Bad writing habits to avoid

5 Bad Writing Habits Marketers Need to Unlearn

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Oh no! Is that the sound of your “my writing is better than yours” bubble being popped? I would apologise but this is for the benefit of your clients and their readers. It’s time to end bad writing in marketing and I’m starting with you.

We’re fully aware that having content on your site is incredibly important, however this doesn’t mean content marketers can simply churn out any old nonsense; if you’re not going to do it properly, there’s no point in doing it at all. Forever banishing your bad writing habits to the fiery depths of Middle Earth will improve your organic SEO, social media and PPC performance to no end. So, for those of you now reading this with slightly sweaty palms, learning a lesson or two and avoiding our five poor writing habits should help to clear that guilty conscious of yours.

1. Stop overusing exclamation marks

If you’re personally offended by this one, then you’re most likely guilty of doing this. There’s nothing worse than seeing this! at! the! end! of! every! sentence! We get it – content can be super exciting – especially if it’s on something you’re passionate about, but there’s no need to go overboard with the punctuation. Overusing exclamation marks is like reading a blog post that was written by an excitable puppy who, for some reason, can’t understand why you’re not as enthusiastic as he is. We know it comes from a good place, but it’s just got to go. Next time you think you’re guilty of doing this, read it through and question whether you really need that exclamation mark at the end of every damn sentence.


writing habits we should avoid

2. Get your ellipsis right

Whether you’re attempting to create some suspense or just trying to bulk out a sentence, your ellipses do not, I repeat, do not need to be any longer or shorter than three dots. Three, that is all…

This is because those three little innocent-looking dots of an ellipsis carry more power than we realise, and has the potential to annoy and confuse your readers much more than any other form of punctuation. It is really important to remember that the ellipsis can completely change the tone and meaning of what you are trying to say…

3. Rushing your writing

You might think that you’ve managed to get away with rushing your content in the last thirty minutes before your deadline but, the chances are, your writing will reflect the haste in your work. The desire to keep your content fresh and topical is understandable, but rushing whilst writing results in sloppiness and no one wants a sloppy blog, do they? The main solution to this is changing your attitude towards writing; make it a priority rather than an afterthought. Leave organising your desktop folders for another rainy day, take a few minutes and rejig your schedule and really show your content that you have a place in your heart for it too. Both your readers and your clients will thank you for this, trust me.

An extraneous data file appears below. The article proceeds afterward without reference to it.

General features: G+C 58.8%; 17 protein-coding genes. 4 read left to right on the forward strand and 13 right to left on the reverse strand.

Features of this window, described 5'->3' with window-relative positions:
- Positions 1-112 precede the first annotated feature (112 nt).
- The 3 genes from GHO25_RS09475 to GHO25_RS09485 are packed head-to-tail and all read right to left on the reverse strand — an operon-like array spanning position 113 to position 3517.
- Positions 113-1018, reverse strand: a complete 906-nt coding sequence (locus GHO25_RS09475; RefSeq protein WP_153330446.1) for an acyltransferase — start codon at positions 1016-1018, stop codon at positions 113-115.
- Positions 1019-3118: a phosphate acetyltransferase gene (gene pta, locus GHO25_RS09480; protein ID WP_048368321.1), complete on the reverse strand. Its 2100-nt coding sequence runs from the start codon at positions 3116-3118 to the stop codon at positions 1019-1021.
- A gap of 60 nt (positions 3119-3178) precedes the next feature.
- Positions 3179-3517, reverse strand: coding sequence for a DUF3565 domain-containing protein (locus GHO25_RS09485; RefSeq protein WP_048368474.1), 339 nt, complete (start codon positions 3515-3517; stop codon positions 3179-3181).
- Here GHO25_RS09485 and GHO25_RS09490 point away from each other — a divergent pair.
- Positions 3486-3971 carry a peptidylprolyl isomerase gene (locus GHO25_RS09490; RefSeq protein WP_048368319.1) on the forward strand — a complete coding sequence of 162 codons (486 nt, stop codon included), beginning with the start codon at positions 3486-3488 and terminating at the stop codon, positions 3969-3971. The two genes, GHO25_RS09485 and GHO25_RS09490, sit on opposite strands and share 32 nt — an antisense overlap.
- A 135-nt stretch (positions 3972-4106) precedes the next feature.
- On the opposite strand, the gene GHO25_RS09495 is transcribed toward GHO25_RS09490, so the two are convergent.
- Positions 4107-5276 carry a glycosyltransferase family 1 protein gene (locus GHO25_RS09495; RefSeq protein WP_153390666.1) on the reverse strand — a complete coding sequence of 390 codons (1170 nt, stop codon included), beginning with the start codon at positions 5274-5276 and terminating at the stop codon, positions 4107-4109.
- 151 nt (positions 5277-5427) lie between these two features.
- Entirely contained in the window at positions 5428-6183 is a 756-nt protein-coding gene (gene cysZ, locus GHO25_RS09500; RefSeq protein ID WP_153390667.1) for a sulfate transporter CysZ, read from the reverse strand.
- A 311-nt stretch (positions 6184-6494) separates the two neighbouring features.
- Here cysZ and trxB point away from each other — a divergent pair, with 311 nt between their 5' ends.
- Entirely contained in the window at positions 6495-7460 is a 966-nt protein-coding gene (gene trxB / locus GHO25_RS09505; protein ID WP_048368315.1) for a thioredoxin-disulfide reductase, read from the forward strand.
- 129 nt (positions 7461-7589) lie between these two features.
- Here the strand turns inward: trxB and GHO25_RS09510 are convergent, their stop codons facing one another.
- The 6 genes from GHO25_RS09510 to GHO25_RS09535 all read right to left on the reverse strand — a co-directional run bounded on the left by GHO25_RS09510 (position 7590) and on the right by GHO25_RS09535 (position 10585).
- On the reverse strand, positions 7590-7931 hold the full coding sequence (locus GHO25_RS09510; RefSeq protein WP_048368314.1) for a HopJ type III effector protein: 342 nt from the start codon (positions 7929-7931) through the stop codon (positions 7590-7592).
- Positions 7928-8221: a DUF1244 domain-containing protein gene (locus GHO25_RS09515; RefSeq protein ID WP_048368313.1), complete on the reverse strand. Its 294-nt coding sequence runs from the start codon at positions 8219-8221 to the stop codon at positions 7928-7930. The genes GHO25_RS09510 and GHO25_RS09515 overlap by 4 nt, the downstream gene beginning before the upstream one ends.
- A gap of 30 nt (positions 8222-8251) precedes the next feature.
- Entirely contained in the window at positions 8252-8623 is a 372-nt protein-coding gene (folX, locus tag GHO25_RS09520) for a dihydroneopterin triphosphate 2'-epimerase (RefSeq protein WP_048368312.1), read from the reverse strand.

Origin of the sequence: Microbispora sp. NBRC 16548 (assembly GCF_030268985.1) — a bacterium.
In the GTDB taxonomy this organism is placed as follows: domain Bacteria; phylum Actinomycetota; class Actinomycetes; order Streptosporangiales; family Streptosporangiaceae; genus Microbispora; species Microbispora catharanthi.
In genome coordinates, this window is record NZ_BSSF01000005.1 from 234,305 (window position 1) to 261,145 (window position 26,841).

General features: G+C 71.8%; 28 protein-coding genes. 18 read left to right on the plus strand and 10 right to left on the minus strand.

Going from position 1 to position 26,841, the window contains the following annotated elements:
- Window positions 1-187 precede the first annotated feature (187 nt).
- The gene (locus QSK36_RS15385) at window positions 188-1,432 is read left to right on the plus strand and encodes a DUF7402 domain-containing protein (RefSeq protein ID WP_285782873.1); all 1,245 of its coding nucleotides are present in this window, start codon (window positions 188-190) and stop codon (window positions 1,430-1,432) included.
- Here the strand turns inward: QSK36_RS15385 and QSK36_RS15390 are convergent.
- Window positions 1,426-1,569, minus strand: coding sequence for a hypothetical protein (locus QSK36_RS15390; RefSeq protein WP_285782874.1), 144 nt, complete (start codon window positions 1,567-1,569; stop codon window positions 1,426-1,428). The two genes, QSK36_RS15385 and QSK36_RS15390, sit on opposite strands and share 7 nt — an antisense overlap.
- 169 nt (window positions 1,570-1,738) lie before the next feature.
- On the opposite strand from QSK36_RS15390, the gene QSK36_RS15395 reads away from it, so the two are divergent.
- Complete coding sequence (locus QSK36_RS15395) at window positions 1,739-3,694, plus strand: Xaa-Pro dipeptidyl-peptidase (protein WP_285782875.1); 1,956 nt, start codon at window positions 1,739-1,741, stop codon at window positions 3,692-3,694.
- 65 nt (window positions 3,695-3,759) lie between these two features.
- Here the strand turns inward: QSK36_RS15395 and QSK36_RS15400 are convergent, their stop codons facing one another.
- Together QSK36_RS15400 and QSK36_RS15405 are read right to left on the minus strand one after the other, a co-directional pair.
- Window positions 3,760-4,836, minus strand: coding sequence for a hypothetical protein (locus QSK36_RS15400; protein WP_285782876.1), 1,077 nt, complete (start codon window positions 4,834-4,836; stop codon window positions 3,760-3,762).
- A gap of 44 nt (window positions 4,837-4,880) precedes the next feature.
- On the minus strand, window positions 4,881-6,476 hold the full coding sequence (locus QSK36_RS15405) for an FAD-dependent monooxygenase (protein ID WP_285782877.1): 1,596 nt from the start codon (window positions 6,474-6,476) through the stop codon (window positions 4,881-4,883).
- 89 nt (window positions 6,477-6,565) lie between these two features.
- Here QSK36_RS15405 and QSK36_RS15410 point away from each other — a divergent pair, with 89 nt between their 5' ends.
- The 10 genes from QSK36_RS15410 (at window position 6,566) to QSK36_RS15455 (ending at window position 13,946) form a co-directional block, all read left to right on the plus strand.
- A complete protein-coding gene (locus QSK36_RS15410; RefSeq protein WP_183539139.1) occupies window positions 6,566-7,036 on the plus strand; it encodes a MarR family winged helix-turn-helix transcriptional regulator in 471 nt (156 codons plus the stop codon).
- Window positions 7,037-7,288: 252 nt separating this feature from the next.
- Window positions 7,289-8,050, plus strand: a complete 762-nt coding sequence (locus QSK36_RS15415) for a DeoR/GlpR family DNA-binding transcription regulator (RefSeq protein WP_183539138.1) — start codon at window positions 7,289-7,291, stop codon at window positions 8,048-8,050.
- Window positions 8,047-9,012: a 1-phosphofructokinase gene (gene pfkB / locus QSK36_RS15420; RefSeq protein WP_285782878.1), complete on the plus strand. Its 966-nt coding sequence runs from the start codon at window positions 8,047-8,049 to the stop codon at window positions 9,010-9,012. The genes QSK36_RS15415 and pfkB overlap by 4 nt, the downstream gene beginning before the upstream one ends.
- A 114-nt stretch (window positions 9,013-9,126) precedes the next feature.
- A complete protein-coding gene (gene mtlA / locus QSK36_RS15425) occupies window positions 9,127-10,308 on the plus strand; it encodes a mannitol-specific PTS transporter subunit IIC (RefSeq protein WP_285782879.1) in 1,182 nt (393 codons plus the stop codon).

You should also make sure you delegate enough time for proofreading your content – if you can, get someone to have a peruse through your bits of content, as they’ll be able to spot mistakes that you wouldn’t have necessarily picked up.


bad writing habits to avoid

4. Waffling for the money

Here’s a surprise: no one has the time nor the patience to sift through your work because you suddenly feel the need to embody Charles Dickens or Joe Lycett. Trawling through seemingly endless sentences and forgetting what the start of the sentence is which means you then have to go back, and having to check the meaning of a word ten times means that you ultimately end up losing track of the subject no matter how hard you try to focus, is not how anyone wants to spend their day (see what I mean?). Keep your content above 500 words to maintain best practice but remember that your readers ultimately want fast, clear information, with short and simple sentences.

5. Egotistical writing

Have you ever read content that sounds like the author was just entering a gossipy diary entry? If so, you’ve probably encountered an egotistical writer. Writing purely to please yourself without truly considering what the reader will get out of your content is a tell-tale sign of a narcissist, something that no one wants to be. Step out of your shoes whilst writing and try to embody your target customer: What are they searching for? How long do they want to be reading for? Will they appreciate the usage of cute pictures and GIFs? It’s all in the detail.



If you’re looking to kick your bad content habits but need a helping hand, why not contact us to talk to one of our content geniuses.